The great thing about sports—maybe the greatest thing—is that winners and losers are built into the process. One player beats another, which leads to a score which leads to a win which leads to a trophy and a celebration and, if big enough, a ticker tape parade down the Canyon of Heroes in New York City.

Sports—I should say sport, as a construct—are, is and forever will be based on the basic identification, and celebration, of winners and losers; winning and losing.

That’s why we don’t need an awards show to tell us who the winners are in sports every year. We saw the Golden State Warriors, New England Patriots, Chicago Blackhawks and San Francisco Giants win championships. We saw the Ohio State Buckeyes and Duke Blue Devils and U.S. Women’s Soccer team hoist trophies amidst buckets of confetti. We saw Floyd Mayweather and Rhonda Rousey remain victorious.

We don’t need to give those people awards because they’ve already earned them.

And yet the ESPY Awards exist because someone at ESPN thought of a brilliant idea more than two decades ago and snowballs have a tendency to roll downhill in the entertainment business.

Ask anyone with so much as a pen-cap full of journalistic credibility at ESPN, off the record, and they tell you how much they loathe the ESPYs.

The line between media and those we (read: they at ESPN) watch is never more squiggled than at an event run by a media company giving out awards to the athletes it covers because those athletes are awesome, and hobnobbing with awesome people makes said media company look more awesome.

“Hi, this is the ESPYs. Can we get Kevin Hart? Dammit is Kevin Hart available or not?!? Tell him he can sit next to Wade. No, we’re not giving him LeBron.”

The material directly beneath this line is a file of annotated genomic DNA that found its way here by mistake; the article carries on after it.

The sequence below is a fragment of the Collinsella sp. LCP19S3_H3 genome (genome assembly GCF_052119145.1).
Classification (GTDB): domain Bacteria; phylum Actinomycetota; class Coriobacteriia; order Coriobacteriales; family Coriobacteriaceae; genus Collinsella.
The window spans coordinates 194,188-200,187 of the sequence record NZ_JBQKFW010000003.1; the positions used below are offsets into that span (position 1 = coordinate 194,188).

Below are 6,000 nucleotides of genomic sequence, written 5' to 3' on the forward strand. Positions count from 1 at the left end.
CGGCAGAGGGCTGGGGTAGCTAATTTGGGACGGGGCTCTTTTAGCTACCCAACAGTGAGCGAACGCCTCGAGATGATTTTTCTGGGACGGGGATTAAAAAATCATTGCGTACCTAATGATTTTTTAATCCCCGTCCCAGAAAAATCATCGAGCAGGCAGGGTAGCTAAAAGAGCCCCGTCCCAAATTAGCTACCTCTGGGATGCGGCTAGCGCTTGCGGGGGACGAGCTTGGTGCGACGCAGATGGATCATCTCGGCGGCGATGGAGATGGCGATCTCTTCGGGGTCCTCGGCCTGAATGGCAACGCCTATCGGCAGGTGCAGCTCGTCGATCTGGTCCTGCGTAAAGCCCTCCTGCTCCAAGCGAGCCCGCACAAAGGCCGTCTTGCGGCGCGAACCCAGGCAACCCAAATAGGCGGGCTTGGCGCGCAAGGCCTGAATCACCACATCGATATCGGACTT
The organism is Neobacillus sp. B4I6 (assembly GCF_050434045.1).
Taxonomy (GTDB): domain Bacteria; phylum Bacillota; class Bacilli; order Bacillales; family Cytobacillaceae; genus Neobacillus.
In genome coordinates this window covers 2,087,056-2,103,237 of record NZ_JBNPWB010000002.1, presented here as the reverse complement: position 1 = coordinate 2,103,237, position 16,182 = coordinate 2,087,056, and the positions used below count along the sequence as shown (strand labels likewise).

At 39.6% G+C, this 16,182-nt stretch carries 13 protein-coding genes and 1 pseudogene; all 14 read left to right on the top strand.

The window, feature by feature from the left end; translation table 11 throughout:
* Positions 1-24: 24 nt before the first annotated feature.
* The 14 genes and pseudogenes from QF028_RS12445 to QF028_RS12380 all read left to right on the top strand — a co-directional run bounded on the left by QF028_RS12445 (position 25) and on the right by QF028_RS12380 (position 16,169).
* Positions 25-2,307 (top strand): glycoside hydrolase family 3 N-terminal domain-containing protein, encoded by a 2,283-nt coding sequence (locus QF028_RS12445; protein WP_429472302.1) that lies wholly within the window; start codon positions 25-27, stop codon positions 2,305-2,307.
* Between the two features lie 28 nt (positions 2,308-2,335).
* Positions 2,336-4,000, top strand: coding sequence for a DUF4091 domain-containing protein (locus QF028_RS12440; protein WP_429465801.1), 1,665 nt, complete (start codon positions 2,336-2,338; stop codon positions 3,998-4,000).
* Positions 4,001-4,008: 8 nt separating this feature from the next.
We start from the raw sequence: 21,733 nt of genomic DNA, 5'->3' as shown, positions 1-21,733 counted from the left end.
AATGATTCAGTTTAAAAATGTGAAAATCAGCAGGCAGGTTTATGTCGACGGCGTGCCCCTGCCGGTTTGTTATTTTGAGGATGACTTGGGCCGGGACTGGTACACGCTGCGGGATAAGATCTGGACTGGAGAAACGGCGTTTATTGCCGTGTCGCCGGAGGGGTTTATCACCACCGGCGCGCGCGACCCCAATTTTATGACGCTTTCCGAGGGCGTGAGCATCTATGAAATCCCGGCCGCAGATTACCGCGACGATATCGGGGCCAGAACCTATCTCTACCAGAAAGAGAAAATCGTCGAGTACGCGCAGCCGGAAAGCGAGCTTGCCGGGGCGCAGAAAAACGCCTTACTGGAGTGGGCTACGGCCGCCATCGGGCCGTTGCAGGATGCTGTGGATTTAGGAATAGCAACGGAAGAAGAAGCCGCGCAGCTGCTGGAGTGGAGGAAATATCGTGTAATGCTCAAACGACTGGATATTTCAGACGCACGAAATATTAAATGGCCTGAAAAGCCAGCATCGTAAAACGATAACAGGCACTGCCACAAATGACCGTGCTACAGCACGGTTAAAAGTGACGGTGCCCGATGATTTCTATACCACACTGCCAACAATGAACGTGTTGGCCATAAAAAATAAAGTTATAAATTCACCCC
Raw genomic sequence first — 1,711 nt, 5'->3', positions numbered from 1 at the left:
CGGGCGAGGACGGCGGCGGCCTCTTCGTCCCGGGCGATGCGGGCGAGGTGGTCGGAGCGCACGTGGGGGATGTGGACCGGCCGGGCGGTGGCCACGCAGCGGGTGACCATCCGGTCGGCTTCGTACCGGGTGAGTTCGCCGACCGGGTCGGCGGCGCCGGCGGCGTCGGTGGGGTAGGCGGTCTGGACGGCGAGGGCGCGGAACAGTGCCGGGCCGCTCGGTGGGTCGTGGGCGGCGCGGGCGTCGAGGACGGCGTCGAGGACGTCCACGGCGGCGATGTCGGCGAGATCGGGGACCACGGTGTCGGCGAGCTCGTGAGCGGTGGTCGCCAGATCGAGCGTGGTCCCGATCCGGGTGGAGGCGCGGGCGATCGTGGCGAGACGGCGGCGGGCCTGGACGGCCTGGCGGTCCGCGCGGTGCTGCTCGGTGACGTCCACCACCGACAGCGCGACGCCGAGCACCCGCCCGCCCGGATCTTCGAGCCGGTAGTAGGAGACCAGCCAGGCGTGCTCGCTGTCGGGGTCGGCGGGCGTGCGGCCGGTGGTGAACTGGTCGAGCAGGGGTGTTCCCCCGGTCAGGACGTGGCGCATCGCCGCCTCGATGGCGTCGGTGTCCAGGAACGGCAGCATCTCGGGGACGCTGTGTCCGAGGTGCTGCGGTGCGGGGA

The entertainment industry is different than sports because the only way to win—other than at the box office—is if someone nominates you for an award and then hands you a trophy. The way to win in entertainment is to be given a trophy. In sports, you’re given the trophy after you win.

Emmy, Oscar, Tony, Grammy…ESPY? Will anyone’s career be defined by winning an ESPY, and if so, were they much of an athlete in the first place? Acting and singing careers have been literally defined by winning awards. There’s an entire business model in the movie industry banking on the Oscar bump.

Even when you lose an award in the entertainment industry, you win. How many posters do you see the phrase “Academy Award Nominee” in an attempt to add some legitimacy to a film. That’s like Chris Paul trying to get a job by saying he’s been a “Playoff Participant” and asking for more money because of it.

There is no greater ESPY scenario than LeBron James being nominated in the category Best Championship Performance for a performance in which he did not win a championship.

LeBron is in that category against a college softball player, baseball player who rode a horse during a parade and an actual horse. Only at the ESPYs.

And as much as we (read: I) love to mock the sheer nature of sports media’s biggest and most unabashedly conflicted night, we (read: I) have to admit that the event has turned into something rather incredible for ESPN.